A Peculiar Pattern In The Book of Daniel


This year I’m doing something I’ve never done: I’m reading the entire Bible through in historical order, the order the events in the Bible happened, not when they were written.

It’s been a fascinating journey, one that has enabled me to see things in the Bible I had never noticed. I made one such discovery last week in the Book of Daniel.

Daniel is a fascinating book for me because it describes broad swaths of world history. There is prophecy pertaining to the Babylonian Empire, the coming Persian, Greek and Roman empires.

There is mention of Nebuchadnezzar, Cyrus the Great and prophecies regarding Alexander the Great and Antiochus Epiphanes IV, major historical figures and objects of study for even secular historians.

It is in the context of this setting and description of historical world-dominating empires that something peculiar emerges regarding the coming kingdom of God.

The Book of Daniel essentially starts with the story of Daniel interpreting the prophetic dream of Babylonian emperor Nebuchadnezzar, which concludes with a description of the kingdom of God, “And in the days of those kings the God of heaven will set up a kingdom which will never be destroyed…it will itself endure forever.” (Daniel 2:44)

Later Nebuchadnezzar, after having an interesting encounter with God, praises Him and states in a written declaration, “His kingdom is an everlasting kingdom, and His dominion is from generation to generation.” (Daniel 4:3).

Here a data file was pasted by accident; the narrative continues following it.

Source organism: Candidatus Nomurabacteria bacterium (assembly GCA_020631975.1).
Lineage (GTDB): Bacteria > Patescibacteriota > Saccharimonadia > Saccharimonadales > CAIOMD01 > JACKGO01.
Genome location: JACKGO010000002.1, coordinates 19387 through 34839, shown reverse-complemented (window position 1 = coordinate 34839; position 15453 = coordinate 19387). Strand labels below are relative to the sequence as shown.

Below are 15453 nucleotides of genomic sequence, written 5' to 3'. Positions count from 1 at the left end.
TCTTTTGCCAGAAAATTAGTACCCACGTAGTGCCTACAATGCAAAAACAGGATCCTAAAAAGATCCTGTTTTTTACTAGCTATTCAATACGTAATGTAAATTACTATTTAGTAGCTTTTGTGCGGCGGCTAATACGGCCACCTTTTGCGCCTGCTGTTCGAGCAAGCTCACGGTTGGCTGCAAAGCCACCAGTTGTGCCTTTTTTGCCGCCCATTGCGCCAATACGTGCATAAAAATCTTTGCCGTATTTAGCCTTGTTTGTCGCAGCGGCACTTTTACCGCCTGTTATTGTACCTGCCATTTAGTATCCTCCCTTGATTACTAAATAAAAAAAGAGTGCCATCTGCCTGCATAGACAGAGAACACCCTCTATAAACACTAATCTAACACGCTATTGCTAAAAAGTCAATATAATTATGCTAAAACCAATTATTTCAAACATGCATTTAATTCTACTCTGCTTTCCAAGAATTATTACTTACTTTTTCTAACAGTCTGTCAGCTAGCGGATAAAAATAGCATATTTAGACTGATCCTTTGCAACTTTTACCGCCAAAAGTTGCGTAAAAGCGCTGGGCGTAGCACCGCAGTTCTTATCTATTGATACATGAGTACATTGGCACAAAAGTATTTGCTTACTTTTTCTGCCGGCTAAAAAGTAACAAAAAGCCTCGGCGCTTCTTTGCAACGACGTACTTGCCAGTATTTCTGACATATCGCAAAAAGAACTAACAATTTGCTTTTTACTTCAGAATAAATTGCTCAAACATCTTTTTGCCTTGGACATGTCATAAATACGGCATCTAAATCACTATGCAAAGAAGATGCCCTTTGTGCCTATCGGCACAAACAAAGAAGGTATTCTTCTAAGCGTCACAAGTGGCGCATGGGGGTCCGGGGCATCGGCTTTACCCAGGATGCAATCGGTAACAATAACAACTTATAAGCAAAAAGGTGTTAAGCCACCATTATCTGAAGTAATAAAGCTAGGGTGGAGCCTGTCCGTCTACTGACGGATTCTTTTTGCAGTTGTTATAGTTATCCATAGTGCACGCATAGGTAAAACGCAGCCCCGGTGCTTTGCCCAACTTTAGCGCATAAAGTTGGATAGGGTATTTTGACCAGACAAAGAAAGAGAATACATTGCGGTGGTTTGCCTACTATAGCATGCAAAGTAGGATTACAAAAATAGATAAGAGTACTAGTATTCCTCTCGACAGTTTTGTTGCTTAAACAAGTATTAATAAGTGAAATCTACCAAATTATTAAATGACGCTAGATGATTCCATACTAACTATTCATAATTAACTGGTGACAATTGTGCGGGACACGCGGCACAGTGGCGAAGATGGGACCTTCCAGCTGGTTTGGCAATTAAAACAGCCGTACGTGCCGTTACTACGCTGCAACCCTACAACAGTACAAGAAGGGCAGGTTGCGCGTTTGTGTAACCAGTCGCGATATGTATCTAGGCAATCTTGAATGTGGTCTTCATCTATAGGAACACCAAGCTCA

Then during the reign of Nebuchadnezzar’s successor, Belshazzar, Daniel has a vision, at the end of which he declares “His dominion is an everlasting dominion which will not pass away; and His kingdom is one which will not be destroyed.” (Daniel 7:14)

After that Darius the Mede ascends to the throne and seeing the miraculous delivery of Daniel from the lions’ den proclaims, “For He is the living God and enduring forever, and His kingdom is one which will not be destroyed, and His dominion will be forever.” (Daniel 6:26).

It’s almost as if God placed this repeating theme of the enduring nature of the kingdom of God in the midst of this book of great earthly kingdoms and rulers to make a point: All these earthly kingdoms, the greatest the earth has had to offer, ultimately were conquered by others, but the kingdom of God will never be left for another people and will endure forever. The Lord even has two non-Jewish earthly rulers proclaim this truth so that we don’t miss the point.

And there is one last point. The enduring nature of the kingdom of God is not merely a result of the promise of an afterlife, but it is a characteristic of the kingdom of God on earth. The kingdom of God has endured and will continue to endure, not only because it offers life after death, but before it. GS

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